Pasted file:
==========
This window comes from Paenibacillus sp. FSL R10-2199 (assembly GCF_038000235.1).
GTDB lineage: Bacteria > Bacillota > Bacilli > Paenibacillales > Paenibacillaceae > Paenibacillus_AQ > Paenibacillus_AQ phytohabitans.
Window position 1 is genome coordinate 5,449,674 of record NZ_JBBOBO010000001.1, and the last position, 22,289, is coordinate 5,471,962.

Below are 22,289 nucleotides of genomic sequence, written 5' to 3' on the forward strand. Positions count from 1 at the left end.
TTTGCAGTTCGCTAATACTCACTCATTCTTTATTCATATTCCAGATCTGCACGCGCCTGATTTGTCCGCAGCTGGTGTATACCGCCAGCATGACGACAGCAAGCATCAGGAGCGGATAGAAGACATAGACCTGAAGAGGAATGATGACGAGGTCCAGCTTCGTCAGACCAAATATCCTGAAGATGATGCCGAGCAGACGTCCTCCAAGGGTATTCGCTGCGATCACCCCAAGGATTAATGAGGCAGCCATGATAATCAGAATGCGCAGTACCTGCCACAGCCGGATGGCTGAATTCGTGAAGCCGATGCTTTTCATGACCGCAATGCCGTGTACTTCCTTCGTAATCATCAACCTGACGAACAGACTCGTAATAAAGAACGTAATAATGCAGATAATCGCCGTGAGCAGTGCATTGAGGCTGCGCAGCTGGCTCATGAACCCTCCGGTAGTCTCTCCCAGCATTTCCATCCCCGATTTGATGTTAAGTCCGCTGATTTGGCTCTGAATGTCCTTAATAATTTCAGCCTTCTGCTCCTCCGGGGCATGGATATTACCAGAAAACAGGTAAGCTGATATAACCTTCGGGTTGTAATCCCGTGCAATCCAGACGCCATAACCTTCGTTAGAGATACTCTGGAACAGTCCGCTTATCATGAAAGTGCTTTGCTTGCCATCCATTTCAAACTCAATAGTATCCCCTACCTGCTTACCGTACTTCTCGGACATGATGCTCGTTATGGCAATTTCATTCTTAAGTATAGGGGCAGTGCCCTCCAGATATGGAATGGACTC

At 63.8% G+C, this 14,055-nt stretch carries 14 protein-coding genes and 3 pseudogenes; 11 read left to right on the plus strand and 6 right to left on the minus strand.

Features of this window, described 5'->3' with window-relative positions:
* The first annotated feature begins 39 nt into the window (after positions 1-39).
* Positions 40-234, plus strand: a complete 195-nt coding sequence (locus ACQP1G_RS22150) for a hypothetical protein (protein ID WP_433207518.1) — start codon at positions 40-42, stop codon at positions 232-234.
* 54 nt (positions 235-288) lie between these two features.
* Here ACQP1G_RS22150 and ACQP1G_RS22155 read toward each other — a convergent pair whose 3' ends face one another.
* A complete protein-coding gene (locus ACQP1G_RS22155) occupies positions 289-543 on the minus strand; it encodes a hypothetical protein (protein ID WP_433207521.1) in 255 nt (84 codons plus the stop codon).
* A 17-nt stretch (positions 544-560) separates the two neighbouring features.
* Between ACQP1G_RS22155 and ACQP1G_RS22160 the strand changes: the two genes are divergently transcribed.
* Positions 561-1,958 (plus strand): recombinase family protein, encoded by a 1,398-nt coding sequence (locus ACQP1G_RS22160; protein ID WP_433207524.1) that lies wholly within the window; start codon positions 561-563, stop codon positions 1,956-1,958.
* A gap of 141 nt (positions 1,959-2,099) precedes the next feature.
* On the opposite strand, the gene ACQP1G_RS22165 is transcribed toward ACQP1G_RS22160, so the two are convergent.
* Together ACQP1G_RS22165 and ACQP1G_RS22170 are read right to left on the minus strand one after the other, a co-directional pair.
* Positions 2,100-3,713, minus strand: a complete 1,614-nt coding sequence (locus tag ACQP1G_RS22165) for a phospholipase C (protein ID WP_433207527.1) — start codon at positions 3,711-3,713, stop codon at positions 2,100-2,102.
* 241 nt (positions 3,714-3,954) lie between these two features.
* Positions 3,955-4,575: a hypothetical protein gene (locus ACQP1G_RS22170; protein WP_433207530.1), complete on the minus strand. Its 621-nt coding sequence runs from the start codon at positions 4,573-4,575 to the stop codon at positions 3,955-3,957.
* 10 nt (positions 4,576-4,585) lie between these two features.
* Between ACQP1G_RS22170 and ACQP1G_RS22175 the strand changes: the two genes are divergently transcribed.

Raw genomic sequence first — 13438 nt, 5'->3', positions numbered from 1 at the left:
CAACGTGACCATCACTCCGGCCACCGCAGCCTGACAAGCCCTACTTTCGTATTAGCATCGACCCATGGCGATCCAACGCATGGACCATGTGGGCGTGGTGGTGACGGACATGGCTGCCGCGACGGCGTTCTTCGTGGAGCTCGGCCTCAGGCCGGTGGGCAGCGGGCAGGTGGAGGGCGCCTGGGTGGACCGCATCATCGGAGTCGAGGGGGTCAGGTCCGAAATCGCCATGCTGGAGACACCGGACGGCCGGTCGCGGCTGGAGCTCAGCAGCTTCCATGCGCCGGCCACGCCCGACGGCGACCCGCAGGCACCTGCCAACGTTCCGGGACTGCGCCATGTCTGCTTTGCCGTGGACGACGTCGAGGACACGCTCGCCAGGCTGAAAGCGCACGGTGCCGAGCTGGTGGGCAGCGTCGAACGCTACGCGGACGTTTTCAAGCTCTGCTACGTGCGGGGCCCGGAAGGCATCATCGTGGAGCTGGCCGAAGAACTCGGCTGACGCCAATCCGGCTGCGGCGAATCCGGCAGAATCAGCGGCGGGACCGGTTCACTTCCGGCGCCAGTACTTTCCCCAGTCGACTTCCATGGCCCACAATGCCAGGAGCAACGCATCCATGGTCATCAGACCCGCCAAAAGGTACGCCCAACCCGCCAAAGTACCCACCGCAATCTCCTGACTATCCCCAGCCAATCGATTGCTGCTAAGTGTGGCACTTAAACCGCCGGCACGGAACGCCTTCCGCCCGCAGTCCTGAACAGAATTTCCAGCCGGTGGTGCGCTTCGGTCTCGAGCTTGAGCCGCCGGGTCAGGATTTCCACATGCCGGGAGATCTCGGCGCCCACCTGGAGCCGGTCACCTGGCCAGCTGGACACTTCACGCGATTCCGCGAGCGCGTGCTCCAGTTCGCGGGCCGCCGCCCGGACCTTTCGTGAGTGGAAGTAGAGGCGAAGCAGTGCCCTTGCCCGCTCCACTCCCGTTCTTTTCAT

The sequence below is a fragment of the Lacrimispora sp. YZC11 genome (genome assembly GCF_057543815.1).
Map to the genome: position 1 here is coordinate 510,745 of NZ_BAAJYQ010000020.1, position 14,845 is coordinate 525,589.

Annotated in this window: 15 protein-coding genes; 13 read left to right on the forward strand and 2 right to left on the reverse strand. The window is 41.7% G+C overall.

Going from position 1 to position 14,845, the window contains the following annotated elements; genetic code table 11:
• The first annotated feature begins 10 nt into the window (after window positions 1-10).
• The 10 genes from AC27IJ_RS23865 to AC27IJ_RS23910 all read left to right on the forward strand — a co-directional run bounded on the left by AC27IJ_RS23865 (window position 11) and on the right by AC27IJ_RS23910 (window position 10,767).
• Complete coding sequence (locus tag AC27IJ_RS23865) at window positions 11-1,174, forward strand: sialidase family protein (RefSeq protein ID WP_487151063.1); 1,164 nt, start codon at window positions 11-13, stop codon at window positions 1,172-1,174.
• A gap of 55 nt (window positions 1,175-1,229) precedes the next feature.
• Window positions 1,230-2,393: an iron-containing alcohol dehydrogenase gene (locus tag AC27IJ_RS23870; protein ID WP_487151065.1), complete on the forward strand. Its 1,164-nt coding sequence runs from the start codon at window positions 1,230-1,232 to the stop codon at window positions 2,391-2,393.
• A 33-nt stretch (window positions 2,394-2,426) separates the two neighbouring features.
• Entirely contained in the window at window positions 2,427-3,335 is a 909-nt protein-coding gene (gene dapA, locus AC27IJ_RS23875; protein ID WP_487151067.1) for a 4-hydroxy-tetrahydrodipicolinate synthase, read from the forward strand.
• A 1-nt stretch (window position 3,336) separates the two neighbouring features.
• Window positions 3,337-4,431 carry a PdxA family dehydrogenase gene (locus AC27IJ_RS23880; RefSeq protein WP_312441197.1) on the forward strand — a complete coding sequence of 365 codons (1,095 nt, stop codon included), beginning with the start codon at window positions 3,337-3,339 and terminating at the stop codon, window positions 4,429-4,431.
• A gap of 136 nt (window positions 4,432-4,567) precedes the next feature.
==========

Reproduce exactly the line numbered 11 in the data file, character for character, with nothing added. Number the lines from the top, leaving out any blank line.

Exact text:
* Here ACQP1G_RS22150 and ACQP1G_RS22155 read toward each other — a convergent pair whose 3' ends face one another.